Business owners too commonly regard creative employees as a burden on the company’s financial performance. This focus overlooks the connection between properly managed creativity and the product inventions and innovations that drive sales and ultimately business success.
I’m a company founder and CEO, and an industrial designer by training. I am familiar with the value that the innovations of creative employees can bring to the bottom line. Much of the success of companies such as Apple derives from providing the right environment for creative employees. Their efforts and breakthroughs result in great products and ultimately business success.
So how does a company create the right environment for designers and other creatives? The key is to allow creatives to understand clearly how they can align their passions and talents to the company’s vision and mission. This is always a challenge, especially when, as in the case of BDI, the company relies on design innovations to familiar products to excite consumers and spur sales.
The following are six principles I use to guide my creative team and reap the business benefits of their best work.
1. Make creativity and innovation the top company focus. Even company employees outside of the creative department should know that creativity and innovation are the company’s highest priority. Make sure that everyone in top management is a champion of design.
At BDI one of our five core values is to be design driven. When a company lives this core value, many of the right decisions will follow that will nurture great design. Without this total commitment, companies will likely fail to drive great design and innovation.
2. Give innovators the tools they need to do their jobs. This means spending money on the right equipment and employees that are passionate about supporting the work of designers. Just as numbers people need computers, software and the right supporting team to do their job, creative people also need certain tools and a supportive team.
It may be expensive, but it is a sound investment in the future of the business.
3. Give creative teams the freedom to think outside the office. Most great ideas for new products or product updates are not found inside the four walls of an office. So don’t limit the team to innovating there. Encourage them to look for ideas in their personal lives, too.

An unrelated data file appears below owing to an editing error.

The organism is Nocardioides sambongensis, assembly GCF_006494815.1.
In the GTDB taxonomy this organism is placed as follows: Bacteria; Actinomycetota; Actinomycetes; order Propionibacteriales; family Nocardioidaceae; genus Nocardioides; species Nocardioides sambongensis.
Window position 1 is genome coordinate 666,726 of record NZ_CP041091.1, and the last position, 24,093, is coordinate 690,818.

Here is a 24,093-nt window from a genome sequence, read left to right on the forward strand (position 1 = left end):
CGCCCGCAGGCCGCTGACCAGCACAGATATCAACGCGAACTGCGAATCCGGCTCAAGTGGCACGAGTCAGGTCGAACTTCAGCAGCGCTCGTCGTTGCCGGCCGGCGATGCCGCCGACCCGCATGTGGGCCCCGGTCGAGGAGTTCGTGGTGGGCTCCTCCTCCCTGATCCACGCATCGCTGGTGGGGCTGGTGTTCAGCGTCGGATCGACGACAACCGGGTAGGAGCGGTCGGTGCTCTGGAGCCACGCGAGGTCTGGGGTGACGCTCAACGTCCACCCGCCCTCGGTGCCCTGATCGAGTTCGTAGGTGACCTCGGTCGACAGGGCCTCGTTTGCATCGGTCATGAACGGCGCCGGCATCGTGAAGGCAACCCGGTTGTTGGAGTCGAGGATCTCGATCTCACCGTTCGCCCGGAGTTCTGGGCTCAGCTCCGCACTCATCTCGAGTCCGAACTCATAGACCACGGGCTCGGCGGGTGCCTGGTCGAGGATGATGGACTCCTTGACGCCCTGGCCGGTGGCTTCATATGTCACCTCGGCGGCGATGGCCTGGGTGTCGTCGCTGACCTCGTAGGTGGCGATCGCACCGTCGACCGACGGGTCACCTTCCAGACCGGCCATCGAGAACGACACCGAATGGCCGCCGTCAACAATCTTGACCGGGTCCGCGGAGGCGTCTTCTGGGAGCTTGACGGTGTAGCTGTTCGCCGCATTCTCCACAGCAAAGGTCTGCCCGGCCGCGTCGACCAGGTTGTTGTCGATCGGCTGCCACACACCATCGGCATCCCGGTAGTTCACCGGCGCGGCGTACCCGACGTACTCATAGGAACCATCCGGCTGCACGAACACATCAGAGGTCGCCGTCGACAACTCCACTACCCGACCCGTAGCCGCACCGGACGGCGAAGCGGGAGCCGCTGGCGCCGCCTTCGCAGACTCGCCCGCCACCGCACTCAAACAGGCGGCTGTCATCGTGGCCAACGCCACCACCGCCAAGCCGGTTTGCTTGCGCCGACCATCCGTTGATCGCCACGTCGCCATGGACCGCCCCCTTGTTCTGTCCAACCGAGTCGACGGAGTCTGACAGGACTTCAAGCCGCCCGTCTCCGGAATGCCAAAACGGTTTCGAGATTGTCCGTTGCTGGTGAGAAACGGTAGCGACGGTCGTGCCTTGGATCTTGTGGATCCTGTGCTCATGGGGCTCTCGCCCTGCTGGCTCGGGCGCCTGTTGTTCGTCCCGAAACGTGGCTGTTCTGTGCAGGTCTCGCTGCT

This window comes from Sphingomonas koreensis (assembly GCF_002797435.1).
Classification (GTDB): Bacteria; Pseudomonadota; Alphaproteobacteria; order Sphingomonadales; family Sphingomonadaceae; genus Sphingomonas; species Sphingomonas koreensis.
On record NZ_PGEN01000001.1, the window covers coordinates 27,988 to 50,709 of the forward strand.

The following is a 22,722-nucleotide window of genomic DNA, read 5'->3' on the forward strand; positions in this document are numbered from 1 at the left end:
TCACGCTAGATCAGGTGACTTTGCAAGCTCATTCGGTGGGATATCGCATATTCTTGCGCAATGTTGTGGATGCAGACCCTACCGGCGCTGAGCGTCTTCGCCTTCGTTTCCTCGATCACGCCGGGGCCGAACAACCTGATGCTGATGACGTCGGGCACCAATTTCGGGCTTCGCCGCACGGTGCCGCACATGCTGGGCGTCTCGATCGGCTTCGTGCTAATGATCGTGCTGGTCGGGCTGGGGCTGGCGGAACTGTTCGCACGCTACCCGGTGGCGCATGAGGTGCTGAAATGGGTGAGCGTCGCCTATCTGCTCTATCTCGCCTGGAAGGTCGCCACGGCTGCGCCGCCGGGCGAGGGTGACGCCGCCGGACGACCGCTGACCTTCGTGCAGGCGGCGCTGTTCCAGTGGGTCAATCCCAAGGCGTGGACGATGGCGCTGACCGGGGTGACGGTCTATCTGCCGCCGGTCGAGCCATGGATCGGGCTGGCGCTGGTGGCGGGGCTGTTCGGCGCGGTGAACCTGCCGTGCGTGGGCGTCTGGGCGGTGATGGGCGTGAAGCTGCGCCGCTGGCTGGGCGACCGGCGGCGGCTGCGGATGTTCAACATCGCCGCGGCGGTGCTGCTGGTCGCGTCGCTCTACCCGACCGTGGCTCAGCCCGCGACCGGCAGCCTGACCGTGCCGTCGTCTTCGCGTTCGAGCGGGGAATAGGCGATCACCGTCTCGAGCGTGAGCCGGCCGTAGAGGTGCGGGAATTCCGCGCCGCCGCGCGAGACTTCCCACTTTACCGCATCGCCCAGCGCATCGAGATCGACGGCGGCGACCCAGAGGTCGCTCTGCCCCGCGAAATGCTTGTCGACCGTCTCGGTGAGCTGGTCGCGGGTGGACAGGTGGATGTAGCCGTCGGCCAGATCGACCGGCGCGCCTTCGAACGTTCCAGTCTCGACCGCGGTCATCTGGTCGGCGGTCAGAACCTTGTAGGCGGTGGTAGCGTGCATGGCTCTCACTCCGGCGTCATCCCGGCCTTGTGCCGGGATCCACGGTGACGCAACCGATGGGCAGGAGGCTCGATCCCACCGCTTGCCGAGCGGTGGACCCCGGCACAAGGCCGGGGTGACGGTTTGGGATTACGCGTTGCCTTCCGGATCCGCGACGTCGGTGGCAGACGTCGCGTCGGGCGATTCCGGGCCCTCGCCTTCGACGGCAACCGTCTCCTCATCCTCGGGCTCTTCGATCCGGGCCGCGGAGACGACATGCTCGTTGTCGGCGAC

Some of the best product innovations come right out of creative employees’ personal passions.
4. Make sure the creative team is attuned to other aspects of the business, so they see how it all comes together. In our case, we send our designers to the factory, so they can become familiar with the full lifecycle of product development, and see their ideas come to fruition. They also get a better understanding of what it takes to produce a viable product. This ultimately makes them better designers.
5. Be a leader in forward-thinking design, which puts you ahead of trends. Go for the timeless, not the latest fad. Look for the design principles behind what is trending now, and base your new products and design updates on what never goes out of style. This is the hard work that puts you at the forefront of your industry and keeps customers returning.
6. Give credit where it’s due every single time. There is nothing more demoralizing than not being recognized for your talent and contributions. Conversely, seeing your name associated with a new design, innovation or process is thrilling.
Celebrate your creative employees’ successes by name. It costs nothing and it motivates creative staff to work even harder. When they win, you business wins, too.
These principles are not cutting edge, but it does require an attitude and perspective that recognizes the business value of the creative mind and makes creative employees a top company priority. That may be a leap of faith for some executives, but it has been critical to the three decades of success for my business.
Related: How to Motivate Creative Employees